Having cared for my mum through a 12-year battle with dementia, and watched her care for her mum for many years, it’s a question I’ve often asked myself.
It came to me again a few weeks ago when it was reported that David Cassidy (remember him from The Partridge Family?) is suffering from the condition, at the age of 66. The media listed a long line of his close relations who had also suffered, as if it was inevitable that he would succumb. I was also very moved by the respond to Annabel’s recent post on dementia by a subscriber who shared how many of her family have suffered, or are suffering, from the disease. And, earlier this week, neurologists from Harvard Medical School revealed that there is a ‘good prospect’ of a genetic therapy for Alzheimer’s.
But the research and expert advice indicates that – other than in rare circumstances like Huntingdon’s disease and early-onset dementia– it ISN’T, technically, hereditary.
According to Professor Nick Fox, Honorary Consultant Neurologist at the Institute of Neurology in London, in 99% of cases the disease is not passed from generation to generation. The most important risk factor for Alzheimer’s disease is age. Because Alzheimer’s disease is so common in people in their late 70s and 80s, having a parent or grandparent with Alzheimer’s disease at this age does not change your risk compared to the rest of the population. And, let’s face it, ageing is pretty hard to avoid.
Late-onset Alzheimer’s, which is what most of us worry about, is triggered by a huge variety of factors of which genetic heritage only plays a small part. Scientists have found – so far – over 20 different genes which link to an altered risk of Alzheimer’s. And research is, of course, on-going. The research revealed this week by the team from Harvard suggests that it may be possible to ‘switch off’ the tiny inflections in some genes which alter the biology of the brain – leading some people to have a far greater chance of developing Alzheimer’s than others.
The risk gene most people have heard of is APOE – a protein that helps keep our brain cells healthy by combining with fats to carry them through the bloodstream. It seems that people who inherit a particular form of APOE ε4 have an increased risk of developing Alzheimer’s and are around three times more likely to be affect by Alzheimer’s than those who don’t. But they may well never develop the disease. The million dollar question is, always, what triggers the ticking time bomb?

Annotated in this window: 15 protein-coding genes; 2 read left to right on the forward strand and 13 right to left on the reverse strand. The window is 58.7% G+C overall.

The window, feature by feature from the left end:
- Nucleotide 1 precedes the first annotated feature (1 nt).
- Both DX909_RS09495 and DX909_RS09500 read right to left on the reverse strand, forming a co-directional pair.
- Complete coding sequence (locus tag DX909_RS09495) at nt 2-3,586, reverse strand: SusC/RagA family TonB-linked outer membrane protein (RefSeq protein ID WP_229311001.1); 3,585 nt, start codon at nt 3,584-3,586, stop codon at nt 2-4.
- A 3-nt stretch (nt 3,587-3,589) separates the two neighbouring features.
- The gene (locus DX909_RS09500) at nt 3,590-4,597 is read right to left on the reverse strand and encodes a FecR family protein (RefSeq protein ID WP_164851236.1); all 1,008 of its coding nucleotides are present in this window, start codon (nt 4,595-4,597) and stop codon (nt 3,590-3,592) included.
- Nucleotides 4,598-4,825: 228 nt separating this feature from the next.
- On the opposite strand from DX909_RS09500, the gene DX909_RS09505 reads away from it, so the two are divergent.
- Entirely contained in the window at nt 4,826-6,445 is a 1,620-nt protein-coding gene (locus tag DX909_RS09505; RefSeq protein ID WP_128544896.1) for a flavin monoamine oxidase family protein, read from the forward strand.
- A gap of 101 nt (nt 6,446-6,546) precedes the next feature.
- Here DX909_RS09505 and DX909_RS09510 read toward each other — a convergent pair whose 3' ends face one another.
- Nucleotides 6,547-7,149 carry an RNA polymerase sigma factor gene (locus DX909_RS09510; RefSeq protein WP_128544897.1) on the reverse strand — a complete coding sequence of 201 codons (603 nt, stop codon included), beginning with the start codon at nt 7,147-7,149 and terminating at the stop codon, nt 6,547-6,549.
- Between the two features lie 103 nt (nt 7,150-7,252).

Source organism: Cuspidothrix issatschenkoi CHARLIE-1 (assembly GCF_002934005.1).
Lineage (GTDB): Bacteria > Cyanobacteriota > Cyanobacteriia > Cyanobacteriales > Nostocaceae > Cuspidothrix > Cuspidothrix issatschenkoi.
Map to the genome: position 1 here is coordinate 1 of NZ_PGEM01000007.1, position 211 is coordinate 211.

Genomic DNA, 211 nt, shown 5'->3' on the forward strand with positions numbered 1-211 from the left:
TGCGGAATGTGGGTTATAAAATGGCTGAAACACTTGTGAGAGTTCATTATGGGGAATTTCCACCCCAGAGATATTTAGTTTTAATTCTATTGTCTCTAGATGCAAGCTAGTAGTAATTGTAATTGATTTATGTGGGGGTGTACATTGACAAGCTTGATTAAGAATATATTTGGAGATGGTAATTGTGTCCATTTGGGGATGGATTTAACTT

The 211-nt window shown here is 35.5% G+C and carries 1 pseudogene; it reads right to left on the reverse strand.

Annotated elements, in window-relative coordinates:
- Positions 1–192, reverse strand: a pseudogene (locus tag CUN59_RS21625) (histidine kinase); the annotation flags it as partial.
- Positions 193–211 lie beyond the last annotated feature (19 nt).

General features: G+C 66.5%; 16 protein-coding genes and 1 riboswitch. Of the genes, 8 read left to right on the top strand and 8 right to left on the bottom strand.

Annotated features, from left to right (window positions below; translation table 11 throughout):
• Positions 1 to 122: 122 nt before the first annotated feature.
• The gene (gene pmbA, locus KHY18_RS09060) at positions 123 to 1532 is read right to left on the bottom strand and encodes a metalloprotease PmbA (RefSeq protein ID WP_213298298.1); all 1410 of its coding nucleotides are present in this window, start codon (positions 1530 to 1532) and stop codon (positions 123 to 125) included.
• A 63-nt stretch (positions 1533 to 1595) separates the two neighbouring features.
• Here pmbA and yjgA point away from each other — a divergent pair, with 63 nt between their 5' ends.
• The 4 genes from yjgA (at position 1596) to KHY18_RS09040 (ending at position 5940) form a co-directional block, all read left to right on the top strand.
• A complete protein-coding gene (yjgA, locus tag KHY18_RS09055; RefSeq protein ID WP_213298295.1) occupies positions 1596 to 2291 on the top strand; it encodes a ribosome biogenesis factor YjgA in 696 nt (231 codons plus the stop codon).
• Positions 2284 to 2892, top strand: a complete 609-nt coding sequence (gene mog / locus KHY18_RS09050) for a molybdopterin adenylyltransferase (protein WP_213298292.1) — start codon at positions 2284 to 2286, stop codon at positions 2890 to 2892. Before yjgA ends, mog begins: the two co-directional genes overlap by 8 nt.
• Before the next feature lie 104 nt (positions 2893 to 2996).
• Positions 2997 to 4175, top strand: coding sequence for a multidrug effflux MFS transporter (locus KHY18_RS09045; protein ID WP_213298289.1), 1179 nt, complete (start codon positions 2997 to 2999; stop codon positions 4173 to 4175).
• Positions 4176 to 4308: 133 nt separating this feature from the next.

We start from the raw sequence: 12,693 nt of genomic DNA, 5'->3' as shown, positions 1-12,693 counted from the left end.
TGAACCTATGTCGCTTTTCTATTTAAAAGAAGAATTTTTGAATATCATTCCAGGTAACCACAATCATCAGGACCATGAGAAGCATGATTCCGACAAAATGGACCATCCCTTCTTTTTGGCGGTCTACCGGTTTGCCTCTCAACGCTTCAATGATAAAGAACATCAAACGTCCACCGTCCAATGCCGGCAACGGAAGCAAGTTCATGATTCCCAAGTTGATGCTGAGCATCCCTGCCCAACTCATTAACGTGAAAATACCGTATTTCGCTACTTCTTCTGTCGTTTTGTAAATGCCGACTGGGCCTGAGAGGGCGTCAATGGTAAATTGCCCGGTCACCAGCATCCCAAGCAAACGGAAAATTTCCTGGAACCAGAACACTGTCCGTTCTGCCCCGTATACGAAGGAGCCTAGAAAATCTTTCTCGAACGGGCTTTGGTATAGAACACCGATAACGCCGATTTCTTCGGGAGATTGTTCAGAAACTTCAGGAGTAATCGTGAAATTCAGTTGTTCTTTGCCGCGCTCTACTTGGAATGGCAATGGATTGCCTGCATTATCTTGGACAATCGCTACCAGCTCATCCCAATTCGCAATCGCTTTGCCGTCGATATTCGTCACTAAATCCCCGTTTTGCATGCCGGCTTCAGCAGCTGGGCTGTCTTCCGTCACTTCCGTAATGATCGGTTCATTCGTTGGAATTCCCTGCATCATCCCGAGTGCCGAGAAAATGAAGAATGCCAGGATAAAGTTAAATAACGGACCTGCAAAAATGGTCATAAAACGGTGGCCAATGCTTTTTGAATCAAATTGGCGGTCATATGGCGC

The answer to that question lies in Epigenetics. This is essentially the science of ‘nature meets nurture’ focusing on how and when particular genes are turned on or off. This field of research explores how the expression of genes (when particular genes are “switched” on or off) can be affected—positively and negatively—by environmental factors, including exercise, diet, chemicals, or smoking.
There is emerging evidence that epigenetic mechanisms contribute to Alzheimer’s disease. Epigenetic changes, good or bad, may help explain why one family member develops the disease and another does not. These changes are not necessarily in our control but some positive steps may help some people reduce their risk of pulling the trigger on these genetic grenades.
The Alzheimer’s Society has a checklist of ways to reduce the risk and they cover some of the key healthy ageing points that we bang on about here at Kale & Cocoa. Eating healthily – following a largely Mediterranean diet including oily fish – keeping physically and mentally active and socially engaged. I don’t mind that I’ve heard all this before – every reminder is valuable.
This week’s recipe ticks lots of Medi diet boxes, but has an Asian flavour. Oily fish, lots of veg, healthy fats and wholegrain carbohydrate.
Thai Salmon Fishcakes with rice noodle salad and peanut dressing (serves 4)
FOR THE FISHCAKES:
- 600g salmon fillet, skinned and roughly cubed
- 1 tsp fish sauce
- 1 tsp ginger pulp
- Juice of one lime
- 1 tbs Thai green curry paste
- a couple of sprigs of coriander
- 1 clove of garlic, peeled and roughly chopped
- 2 tbs of flour (optional)
- 1 tbs coconut oil (or another cooking oil)
FOR THE DRESSING:
- 3 tbs peanut butter
- Juice of one lime
- 1 tbs fish sauce
- Pinch of chilli flakes
- 1 tbs maple syrup
FOR THE SALAD:
- 200g brown rice noodles
- 1 carrot peeled and grated
- Half a red pepper, chopped into small chunks
- 2 spring onions, white part only, finely sliced
- A few sprigs of coriander and/or mint, roughly chopped
- 1 tbs salted peanuts, roughly chopped
- 2 tsp sesame oil
Bung all the fishcakes ingredients except the flour and oil into a food processor and blend until fully combined (don’t let it turn into fish paste, you want the salmon to still have a bit of texture). Spread the flour (if using) on a plate and form the fish mixture into small patties – damp hands help here – rolling them in the flour. The flour is not essential, but will help them keep their shape. Pop in the fridge to chill for a few minutes.
Whisk together all the dressing ingredients with a little water until you have a smooth pouring consistency. Taste and adjust the balance of hot, sour sweet and salty to suit.
Cook the noodles according to packet instructions then cool. Mix in the other ingredients.
Heat the oil in a frying pan and gently saute the fishcakes until cooked through. Serve with the salad and dressing.
Debbie Newton says
Should the salmon be pre cooked ?
Susan Saunders says
No Debbie, it cooks through in the pan when you fry the little cakes
Love this recipe perfect for the children